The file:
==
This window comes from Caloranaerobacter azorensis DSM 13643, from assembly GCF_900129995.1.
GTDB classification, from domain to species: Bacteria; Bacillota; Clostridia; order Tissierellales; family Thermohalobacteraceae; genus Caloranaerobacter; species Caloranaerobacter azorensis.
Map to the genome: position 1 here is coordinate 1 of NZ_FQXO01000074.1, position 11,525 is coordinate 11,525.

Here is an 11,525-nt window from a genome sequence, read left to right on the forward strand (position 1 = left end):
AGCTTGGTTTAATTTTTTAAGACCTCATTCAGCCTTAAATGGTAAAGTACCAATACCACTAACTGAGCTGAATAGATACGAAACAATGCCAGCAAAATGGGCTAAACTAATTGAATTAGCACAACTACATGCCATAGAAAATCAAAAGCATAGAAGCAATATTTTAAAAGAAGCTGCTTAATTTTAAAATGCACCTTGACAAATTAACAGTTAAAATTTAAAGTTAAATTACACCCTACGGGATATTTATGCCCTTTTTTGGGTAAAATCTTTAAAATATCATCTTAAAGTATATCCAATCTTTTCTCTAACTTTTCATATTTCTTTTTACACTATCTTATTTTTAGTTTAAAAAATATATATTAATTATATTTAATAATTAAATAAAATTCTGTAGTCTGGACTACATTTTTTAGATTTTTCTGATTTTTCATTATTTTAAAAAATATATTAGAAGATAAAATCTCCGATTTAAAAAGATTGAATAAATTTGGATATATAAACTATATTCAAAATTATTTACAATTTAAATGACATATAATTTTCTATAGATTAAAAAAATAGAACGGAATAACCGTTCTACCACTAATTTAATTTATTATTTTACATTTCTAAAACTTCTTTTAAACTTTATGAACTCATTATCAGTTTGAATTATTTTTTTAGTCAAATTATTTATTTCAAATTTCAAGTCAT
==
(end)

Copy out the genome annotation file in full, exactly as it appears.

This window comes from Caloranaerobacter azorensis DSM 13643, from assembly GCF_900129995.1.
GTDB classification, from domain to species: Bacteria; Bacillota; Clostridia; order Tissierellales; family Thermohalobacteraceae; genus Caloranaerobacter; species Caloranaerobacter azorensis.
Map to the genome: position 1 here is coordinate 1 of NZ_FQXO01000074.1, position 11,525 is coordinate 11,525.

Here is an 11,525-nt window from a genome sequence, read left to right on the forward strand (position 1 = left end):
AGCTTGGTTTAATTTTTTAAGACCTCATTCAGCCTTAAATGGTAAAGTACCAATACCACTAACTGAGCTGAATAGATACGAAACAATGCCAGCAAAATGGGCTAAACTAATTGAATTAGCACAACTACATGCCATAGAAAATCAAAAGCATAGAAGCAATATTTTAAAAGAAGCTGCTTAATTTTAAAATGCACCTTGACAAATTAACAGTTAAAATTTAAAGTTAAATTACACCCTACGGGATATTTATGCCCTTTTTTGGGTAAAATCTTTAAAATATCATCTTAAAGTATATCCAATCTTTTCTCTAACTTTTCATATTTCTTTTTACACTATCTTATTTTTAGTTTAAAAAATATATATTAATTATATTTAATAATTAAATAAAATTCTGTAGTCTGGACTACATTTTTTAGATTTTTCTGATTTTTCATTATTTTAAAAAATATATTAGAAGATAAAATCTCCGATTTAAAAAGATTGAATAAATTTGGATATATAAACTATATTCAAAATTATTTACAATTTAAATGACATATAATTTTCTATAGATTAAAAAAATAGAACGGAATAACCGTTCTACCACTAATTTAATTTATTATTTTACATTTCTAAAACTTCTTTTAAACTTTATGAACTCATTATCAGTTTGAATTATTTTTTTAGTCAAATTATTTATTTCAAATTTCAAGTCAT